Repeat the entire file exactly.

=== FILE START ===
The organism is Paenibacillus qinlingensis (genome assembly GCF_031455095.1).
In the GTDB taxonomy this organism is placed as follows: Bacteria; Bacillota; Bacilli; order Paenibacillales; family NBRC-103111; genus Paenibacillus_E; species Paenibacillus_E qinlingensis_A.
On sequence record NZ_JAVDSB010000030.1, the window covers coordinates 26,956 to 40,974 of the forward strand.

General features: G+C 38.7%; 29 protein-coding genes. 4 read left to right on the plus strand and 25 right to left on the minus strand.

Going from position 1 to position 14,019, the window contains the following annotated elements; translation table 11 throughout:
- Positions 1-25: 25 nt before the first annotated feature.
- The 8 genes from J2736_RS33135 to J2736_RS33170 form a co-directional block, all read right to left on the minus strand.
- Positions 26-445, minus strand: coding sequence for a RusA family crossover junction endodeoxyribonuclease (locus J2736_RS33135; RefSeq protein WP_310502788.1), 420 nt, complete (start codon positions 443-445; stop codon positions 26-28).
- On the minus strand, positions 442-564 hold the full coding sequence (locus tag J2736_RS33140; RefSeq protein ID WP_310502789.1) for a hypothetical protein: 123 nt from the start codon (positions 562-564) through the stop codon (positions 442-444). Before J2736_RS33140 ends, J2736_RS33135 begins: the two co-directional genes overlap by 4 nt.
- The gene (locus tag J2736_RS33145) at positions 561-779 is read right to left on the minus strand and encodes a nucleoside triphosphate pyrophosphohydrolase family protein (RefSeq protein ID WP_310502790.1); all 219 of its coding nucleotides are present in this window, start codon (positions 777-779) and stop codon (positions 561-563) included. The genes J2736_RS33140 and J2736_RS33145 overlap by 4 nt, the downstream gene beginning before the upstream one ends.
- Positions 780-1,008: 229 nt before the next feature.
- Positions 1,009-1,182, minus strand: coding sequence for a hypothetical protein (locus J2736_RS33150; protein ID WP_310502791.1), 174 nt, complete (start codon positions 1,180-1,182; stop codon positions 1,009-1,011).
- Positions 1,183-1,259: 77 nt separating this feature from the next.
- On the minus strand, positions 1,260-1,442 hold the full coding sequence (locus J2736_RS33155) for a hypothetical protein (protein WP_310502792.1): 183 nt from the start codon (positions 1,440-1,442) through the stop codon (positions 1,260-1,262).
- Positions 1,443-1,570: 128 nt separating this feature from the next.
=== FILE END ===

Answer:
The organism is Paenibacillus qinlingensis (genome assembly GCF_031455095.1).
In the GTDB taxonomy this organism is placed as follows: Bacteria; Bacillota; Bacilli; order Paenibacillales; family NBRC-103111; genus Paenibacillus_E; species Paenibacillus_E qinlingensis_A.
On sequence record NZ_JAVDSB010000030.1, the window covers coordinates 26,956 to 40,974 of the forward strand.

General features: G+C 38.7%; 29 protein-coding genes. 4 read left to right on the plus strand and 25 right to left on the minus strand.

Going from position 1 to position 14,019, the window contains the following annotated elements; translation table 11 throughout:
- Positions 1-25: 25 nt before the first annotated feature.
- The 8 genes from J2736_RS33135 to J2736_RS33170 form a co-directional block, all read right to left on the minus strand.
- Positions 26-445, minus strand: coding sequence for a RusA family crossover junction endodeoxyribonuclease (locus J2736_RS33135; RefSeq protein WP_310502788.1), 420 nt, complete (start codon positions 443-445; stop codon positions 26-28).
- On the minus strand, positions 442-564 hold the full coding sequence (locus tag J2736_RS33140; RefSeq protein ID WP_310502789.1) for a hypothetical protein: 123 nt from the start codon (positions 562-564) through the stop codon (positions 442-444). Before J2736_RS33140 ends, J2736_RS33135 begins: the two co-directional genes overlap by 4 nt.
- The gene (locus tag J2736_RS33145) at positions 561-779 is read right to left on the minus strand and encodes a nucleoside triphosphate pyrophosphohydrolase family protein (RefSeq protein ID WP_310502790.1); all 219 of its coding nucleotides are present in this window, start codon (positions 777-779) and stop codon (positions 561-563) included. The genes J2736_RS33140 and J2736_RS33145 overlap by 4 nt, the downstream gene beginning before the upstream one ends.
- Positions 780-1,008: 229 nt before the next feature.
- Positions 1,009-1,182, minus strand: coding sequence for a hypothetical protein (locus J2736_RS33150; protein ID WP_310502791.1), 174 nt, complete (start codon positions 1,180-1,182; stop codon positions 1,009-1,011).
- Positions 1,183-1,259: 77 nt separating this feature from the next.
- On the minus strand, positions 1,260-1,442 hold the full coding sequence (locus J2736_RS33155) for a hypothetical protein (protein WP_310502792.1): 183 nt from the start codon (positions 1,440-1,442) through the stop codon (positions 1,260-1,262).
- Positions 1,443-1,570: 128 nt separating this feature from the next.